Father Issues Statement After Son, Estranged Wife Found Dead in Garage

August 28, 2019 Updated: August 28, 2019

The father of a 6-year-old Texas boy who was found dead along with his deceased mother in an apparent murder-suicide released a statement.

On the evening of Aug. 23, Phillip Oliver “Ollie” Wiedemann, 6, and his 46-year-old mother, Candace Rochelle Harbin, were both found dead inside a minivan in a parking garage, the Waxahachie Police Department said.

“Ollie was an amazing young boy who cared about people. He always wanted to make others happy and if ever a classmate was having a tough day, he would reach out to help them,” John Wiedemann, his father, said in his statement obtained by Dallas-area news outlet WFAA on Aug. 26. “He loved swimming, Legos and superheroes, but most of all he loved going to school. Our hearts are broken and may never be whole again.”

Harbin was described in media outlets as the estranged wife of Wiedemann.

Hours before they were found, Wiedemann reported his son missing. Ollie was last seen at a vape store in Waxahachie with Harbin.

“We thank the Waxahachie Police Department and other first responders who helped search for Ollie. We want to thank the Ellis County District Court for seamlessly processing the paperwork that enabled the Amber Alert system to be activated. We also want to thank the Ellis County community and all others who have sent prayers and thoughts,” Wiedemann also said, according to CBS DFW.

He added, “Nothing can be said or done that will bring Ollie back and we ask for privacy as we grieve. As there is an ongoing investigation, we ask that further requests and comments be directed to the Waxahachie Police Department.”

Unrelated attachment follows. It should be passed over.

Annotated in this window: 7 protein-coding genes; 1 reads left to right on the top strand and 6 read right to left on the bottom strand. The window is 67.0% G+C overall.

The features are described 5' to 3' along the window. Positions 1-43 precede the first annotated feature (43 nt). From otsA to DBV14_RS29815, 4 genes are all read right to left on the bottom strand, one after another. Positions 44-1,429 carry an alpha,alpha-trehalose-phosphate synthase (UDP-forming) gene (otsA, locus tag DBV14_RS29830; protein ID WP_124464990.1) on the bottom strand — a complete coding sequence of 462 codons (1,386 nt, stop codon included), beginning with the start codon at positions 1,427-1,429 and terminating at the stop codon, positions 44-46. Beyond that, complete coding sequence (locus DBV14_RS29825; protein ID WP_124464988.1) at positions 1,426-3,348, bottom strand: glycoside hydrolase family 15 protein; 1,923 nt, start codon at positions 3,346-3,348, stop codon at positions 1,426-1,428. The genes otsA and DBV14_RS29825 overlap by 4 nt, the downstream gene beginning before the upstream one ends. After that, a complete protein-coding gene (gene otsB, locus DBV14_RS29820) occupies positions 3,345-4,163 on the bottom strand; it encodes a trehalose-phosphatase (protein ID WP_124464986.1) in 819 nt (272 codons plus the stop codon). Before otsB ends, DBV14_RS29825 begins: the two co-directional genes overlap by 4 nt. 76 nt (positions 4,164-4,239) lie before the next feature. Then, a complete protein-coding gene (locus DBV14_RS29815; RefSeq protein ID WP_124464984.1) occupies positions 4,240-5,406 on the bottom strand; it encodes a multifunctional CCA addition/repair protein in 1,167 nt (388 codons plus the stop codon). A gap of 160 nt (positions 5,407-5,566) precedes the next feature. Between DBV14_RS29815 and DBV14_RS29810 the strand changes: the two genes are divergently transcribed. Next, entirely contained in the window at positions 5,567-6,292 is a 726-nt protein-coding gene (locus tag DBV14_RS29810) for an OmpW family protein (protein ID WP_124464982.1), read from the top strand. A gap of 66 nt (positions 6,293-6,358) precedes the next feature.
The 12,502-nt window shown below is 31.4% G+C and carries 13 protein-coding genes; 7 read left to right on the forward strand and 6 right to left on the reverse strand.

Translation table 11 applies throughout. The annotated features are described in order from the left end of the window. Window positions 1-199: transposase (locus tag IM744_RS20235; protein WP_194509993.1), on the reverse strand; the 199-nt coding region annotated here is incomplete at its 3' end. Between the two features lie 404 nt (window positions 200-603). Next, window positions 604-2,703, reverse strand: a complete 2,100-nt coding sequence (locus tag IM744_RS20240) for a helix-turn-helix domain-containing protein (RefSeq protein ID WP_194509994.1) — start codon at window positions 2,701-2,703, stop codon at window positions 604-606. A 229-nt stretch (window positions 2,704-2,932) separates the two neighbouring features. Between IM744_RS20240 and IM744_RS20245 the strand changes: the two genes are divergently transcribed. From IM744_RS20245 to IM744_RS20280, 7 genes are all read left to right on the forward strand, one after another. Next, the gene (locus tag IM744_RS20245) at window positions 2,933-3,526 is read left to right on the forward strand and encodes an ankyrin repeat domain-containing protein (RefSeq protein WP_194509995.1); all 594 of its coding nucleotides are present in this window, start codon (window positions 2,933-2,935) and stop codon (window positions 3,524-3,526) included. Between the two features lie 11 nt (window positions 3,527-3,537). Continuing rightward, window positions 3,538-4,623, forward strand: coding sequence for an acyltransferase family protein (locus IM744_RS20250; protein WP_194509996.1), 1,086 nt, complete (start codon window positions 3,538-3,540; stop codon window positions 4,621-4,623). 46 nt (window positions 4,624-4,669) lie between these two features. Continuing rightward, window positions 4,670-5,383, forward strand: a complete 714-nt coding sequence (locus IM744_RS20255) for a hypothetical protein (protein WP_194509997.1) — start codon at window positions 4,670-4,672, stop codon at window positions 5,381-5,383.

According to the Dallas Morning News, police issued an Amber Alert when they couldn’t find Harbin or Ollie. Harbin didn’t have custody of the child.

Meanwhile, CBS DFW reported that court documents revealed concerns were raised about Ollie’s safety. A custody agreement showed that Harbin and her ex-husband said her visits with the child were supposed to be supervised.

The report noted that she had a history of mental health issues. Two places she had lived in in the past eight years had burned down.

What’s more, the woman’s brother, James Berkeley Harbin II, was convicted in 1991 for murdering their father. He was sentenced to life in prison before being paroled, the Morning News noted.

A memorial with toys and stuffed animals was created for Ollie near where his body was found, and a vigil occurred Aug. 24 in Waxahachie, the Waxahachie Daily Light reported.

Facts About Crime in the United States

Violent crime in the United States has fallen sharply over the past 25 years, according to both the FBI’s Uniform Crime Reports (UCR) and the Bureau of Justice Statistics (BJS) National Crime Victimization Survey (NCVS) (pdf).

The rate of violent crimes fell by 49 percent between 1993 and 2017, according to the FBI’s UCR, which only reflects crimes reported to the police.

The violent crime rate dropped by 74 percent between 1993 and 2017, according to the BJS’s NCVS, which takes into account both crimes that have been reported to the police and those that have not.

The FBI recently released preliminary data for 2018. According to the Preliminary Semiannual Uniform Crime Report, January to June 2018, violent crime rates in the United States dropped by 4.3 percent compared to the same six-month period in 2017.

While the overall rate of violent crime has seen a steady downward drop since its peak in the 1990s, there have been several upticks that bucked the trend. Between 2014 and 2016, the murder rate increased by more than 20 percent, to 5.4 per 100,000 residents, from 4.4, according to an Epoch Times analysis of FBI data. The last two-year period that the rate soared so quickly was between 1966 and 1968.

Missing Children

There were 464,324 missing children reported in the FBI’s National Crime Information Center in 2017, according to the National Center for Missing and Exploited Children.

Under federal law, when a child is reported missing to law enforcement, they must be entered into the database. In 2016, there were 465,676 entries.

“This number represents reports of missing children. That means if a child runs away multiple times in a year, each instance would be entered into NCIC separately and counted in the yearly total. Likewise, if an entry is withdrawn and amended or updated, that would also be reflected in the total,” the center noted.

In 2017, the center said it assisted officers and families with the cases of more than 27,000 missing children. In those cases, 91 percent were endangered runaways, and 5 percent were family abductions.

About one in seven children reported missing to the center in 2017 were likely victims of child sex trafficking.